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In Teaching with Poverty in Mind: What Being Poor Does to Kids’ Brains and What Schools Can Do About It, veteran educator and brain expert Eric Jensen takes an unflinching look at how poverty hurts children, families, and communities across the United States and demonstrates how schools can improve the academic achievement and life readiness of economically disadvantaged students.

Jensen argues that although chronic exposure to poverty can result in detrimental changes to the brain, the brain’s very ability to adapt from experience means that poor children can also experience emotional, social, and academic success. A brain that is susceptible to adverse environmental effects is equally susceptible to the positive effects of rich, balanced learning environments and caring relationships that build students’ resilience, self-esteem, and character.

Drawing from research, experience, and real school success stories, Teaching with Poverty in Mind reveals
* What poverty is and how it affects students in school;
* What drives change both at the macro level (within schools and districts) and at the micro level (inside a student’s brain);
* Effective strategies from those who have succeeded and ways to replicate those best practices at your own school; and
* How to engage the resources necessary to make change happen.

Too often, we talk about change while maintaining a culture of excuses. We can do better. Although no magic bullet can offset the grave challenges faced daily by disadvantaged children, this timely resource shines a spotlight on what matters most, providing an inspiring and practical guide for enriching the minds and lives of all your students.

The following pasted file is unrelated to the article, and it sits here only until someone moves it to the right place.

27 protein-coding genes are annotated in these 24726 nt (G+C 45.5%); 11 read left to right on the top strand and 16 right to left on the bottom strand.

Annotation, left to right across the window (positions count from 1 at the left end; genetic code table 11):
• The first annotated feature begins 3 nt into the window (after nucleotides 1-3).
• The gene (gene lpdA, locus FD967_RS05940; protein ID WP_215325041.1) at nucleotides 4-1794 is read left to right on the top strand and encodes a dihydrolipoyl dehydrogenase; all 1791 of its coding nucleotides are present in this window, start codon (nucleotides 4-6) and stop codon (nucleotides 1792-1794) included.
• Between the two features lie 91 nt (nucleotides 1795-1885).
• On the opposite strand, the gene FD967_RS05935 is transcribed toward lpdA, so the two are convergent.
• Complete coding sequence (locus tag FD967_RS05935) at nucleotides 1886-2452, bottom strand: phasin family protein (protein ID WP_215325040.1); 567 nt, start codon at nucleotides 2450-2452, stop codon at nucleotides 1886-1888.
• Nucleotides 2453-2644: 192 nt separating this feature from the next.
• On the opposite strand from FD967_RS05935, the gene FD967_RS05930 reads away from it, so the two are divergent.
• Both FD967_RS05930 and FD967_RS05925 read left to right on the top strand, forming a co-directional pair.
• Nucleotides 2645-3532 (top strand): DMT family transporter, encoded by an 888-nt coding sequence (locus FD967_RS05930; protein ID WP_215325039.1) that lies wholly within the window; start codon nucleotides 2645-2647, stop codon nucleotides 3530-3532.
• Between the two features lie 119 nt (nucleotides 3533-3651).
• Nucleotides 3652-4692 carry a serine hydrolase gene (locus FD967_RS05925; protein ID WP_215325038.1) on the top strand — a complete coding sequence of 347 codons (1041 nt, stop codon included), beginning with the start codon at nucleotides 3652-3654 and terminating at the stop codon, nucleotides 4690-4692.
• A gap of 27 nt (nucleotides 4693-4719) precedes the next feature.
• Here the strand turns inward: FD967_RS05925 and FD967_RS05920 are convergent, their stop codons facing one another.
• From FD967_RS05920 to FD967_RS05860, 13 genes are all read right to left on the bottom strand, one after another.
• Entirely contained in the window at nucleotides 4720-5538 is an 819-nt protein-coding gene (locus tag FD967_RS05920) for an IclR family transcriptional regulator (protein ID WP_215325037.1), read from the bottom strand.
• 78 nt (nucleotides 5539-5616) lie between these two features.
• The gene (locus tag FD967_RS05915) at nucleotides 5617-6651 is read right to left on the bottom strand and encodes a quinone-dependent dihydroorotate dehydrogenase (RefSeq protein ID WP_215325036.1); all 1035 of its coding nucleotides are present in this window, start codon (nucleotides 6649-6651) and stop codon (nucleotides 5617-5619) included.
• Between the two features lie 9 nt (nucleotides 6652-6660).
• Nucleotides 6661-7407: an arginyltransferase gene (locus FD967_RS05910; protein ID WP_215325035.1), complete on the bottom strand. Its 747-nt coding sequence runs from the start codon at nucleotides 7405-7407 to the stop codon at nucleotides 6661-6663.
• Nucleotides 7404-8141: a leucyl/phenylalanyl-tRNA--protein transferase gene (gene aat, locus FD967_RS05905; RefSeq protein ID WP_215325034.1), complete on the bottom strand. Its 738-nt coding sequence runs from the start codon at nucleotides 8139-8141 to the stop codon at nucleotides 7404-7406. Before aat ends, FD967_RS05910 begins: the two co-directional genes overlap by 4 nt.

Read a Book Outline Teaching with Poverty in Mind here!!!

Audiobook Option!

Are you ‘not a big reader’ or just don’t have time to read as much as you’d like? Do you have a long trip coming up? Here’s an option for you! With Audible you can load audio books in seconds to your phone (or other devices) and have them to listen to anywhere, anytime! It’s a great way to learn new things every day even if you aren’t able to sit down with a physical book.

Click on the banner right above for a 30-day free trial and get 2 free audio books! 

We hope you will enjoy these books, enjoy your summer and be refreshed and inspired when you greet your students in the fall!

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Related Reading
Teaching with Poverty In Mind
Dig Deeper
Practice for the Developing Trumpet Player